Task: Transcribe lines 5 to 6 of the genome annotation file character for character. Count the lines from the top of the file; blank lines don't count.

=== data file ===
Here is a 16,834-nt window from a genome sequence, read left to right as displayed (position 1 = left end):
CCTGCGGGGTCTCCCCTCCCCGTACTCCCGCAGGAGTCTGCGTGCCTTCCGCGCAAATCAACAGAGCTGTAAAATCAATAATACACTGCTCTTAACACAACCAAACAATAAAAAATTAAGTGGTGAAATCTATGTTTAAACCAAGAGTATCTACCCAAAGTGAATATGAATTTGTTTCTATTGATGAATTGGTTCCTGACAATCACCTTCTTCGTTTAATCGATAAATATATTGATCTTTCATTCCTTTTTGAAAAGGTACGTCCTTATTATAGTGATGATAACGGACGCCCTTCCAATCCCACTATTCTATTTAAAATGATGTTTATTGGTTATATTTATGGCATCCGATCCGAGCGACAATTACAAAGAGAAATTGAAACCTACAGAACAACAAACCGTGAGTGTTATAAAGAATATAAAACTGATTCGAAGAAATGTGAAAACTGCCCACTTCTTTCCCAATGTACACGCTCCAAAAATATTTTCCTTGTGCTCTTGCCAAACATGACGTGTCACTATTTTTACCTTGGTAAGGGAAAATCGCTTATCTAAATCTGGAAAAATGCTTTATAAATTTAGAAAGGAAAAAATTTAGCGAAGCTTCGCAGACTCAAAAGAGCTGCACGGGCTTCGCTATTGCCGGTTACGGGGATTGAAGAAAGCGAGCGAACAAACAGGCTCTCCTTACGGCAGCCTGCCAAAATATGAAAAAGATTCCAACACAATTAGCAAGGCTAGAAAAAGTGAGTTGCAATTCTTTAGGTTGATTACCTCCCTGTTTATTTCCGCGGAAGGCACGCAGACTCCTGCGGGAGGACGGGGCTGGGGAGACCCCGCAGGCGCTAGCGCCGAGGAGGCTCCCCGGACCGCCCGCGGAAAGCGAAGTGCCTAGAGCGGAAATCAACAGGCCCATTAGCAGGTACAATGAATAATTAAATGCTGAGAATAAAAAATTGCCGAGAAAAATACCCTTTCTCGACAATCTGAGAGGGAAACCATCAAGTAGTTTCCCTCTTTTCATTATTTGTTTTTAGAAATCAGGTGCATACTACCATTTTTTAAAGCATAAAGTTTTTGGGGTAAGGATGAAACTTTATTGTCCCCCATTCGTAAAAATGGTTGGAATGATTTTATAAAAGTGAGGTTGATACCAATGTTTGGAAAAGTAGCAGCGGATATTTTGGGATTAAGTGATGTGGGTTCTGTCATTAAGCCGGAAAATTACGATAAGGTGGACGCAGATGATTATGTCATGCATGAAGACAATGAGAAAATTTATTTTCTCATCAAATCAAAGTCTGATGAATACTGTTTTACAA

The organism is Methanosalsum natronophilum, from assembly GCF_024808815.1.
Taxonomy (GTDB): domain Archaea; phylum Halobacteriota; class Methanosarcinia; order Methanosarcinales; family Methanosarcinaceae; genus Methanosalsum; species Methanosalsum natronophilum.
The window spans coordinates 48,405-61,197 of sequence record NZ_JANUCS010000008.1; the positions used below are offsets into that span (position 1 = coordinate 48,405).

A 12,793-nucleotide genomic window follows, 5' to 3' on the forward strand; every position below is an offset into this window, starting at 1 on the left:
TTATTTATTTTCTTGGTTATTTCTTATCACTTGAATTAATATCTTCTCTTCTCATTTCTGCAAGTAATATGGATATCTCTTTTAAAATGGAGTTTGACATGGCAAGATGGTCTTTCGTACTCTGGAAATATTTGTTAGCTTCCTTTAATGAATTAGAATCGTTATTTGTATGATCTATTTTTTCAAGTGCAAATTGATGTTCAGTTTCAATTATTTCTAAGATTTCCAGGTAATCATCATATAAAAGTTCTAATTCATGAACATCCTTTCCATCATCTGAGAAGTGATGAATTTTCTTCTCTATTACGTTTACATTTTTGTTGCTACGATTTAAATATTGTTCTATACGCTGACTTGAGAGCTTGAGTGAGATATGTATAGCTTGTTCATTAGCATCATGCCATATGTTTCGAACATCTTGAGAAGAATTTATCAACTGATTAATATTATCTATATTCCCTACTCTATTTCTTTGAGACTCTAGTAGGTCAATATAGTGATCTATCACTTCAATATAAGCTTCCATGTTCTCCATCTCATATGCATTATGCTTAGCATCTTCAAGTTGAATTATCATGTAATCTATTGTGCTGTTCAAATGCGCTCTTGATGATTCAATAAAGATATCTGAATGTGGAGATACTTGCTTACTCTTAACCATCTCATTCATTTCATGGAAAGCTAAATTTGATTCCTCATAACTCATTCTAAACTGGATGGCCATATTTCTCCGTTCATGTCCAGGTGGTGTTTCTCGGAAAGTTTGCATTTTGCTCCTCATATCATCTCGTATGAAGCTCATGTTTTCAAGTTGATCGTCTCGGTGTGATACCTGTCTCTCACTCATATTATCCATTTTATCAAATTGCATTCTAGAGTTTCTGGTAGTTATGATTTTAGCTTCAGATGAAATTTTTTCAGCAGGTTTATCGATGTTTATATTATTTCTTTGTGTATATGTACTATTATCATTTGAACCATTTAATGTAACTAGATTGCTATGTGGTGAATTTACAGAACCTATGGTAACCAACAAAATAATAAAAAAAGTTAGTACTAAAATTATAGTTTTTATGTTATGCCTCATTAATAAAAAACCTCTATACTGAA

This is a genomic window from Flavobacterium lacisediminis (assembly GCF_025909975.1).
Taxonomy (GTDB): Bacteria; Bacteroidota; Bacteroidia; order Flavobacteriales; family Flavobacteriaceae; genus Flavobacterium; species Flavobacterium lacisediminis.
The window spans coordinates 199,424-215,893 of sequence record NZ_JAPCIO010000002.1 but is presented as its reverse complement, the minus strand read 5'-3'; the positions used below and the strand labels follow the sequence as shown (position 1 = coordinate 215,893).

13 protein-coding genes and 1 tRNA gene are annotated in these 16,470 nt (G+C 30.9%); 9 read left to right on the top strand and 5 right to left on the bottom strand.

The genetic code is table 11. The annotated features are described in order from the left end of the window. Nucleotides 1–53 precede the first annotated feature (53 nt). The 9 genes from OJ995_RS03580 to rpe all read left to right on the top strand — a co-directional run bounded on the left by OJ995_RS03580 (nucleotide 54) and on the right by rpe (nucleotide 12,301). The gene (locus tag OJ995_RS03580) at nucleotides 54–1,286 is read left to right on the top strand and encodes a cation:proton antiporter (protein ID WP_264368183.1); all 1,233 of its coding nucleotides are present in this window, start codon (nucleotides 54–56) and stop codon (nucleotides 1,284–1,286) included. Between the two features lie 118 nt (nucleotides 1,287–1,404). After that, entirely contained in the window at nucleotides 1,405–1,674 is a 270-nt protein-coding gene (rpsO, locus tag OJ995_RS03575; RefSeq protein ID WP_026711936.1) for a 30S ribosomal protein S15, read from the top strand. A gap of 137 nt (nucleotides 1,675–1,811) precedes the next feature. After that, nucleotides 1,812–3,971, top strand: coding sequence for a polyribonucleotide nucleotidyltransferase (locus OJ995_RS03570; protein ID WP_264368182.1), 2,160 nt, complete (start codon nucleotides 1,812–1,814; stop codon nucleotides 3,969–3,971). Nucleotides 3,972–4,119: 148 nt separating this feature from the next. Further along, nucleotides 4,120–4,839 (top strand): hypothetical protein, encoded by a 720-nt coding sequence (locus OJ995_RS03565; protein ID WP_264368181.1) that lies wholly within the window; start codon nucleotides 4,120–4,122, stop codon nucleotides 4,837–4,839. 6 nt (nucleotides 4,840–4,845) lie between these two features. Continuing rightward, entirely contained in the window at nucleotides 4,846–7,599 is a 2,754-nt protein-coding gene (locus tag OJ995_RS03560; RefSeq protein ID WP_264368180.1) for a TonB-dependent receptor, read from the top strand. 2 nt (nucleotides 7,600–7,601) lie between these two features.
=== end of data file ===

The window spans coordinates 48,405-61,197 of sequence record NZ_JANUCS010000008.1; the positions used below are offsets into that span (position 1 = coordinate 48,405).

A 12,793-nucleotide genomic window follows, 5' to 3' on the forward strand; every position below is an offset into this window, starting at 1 on the left: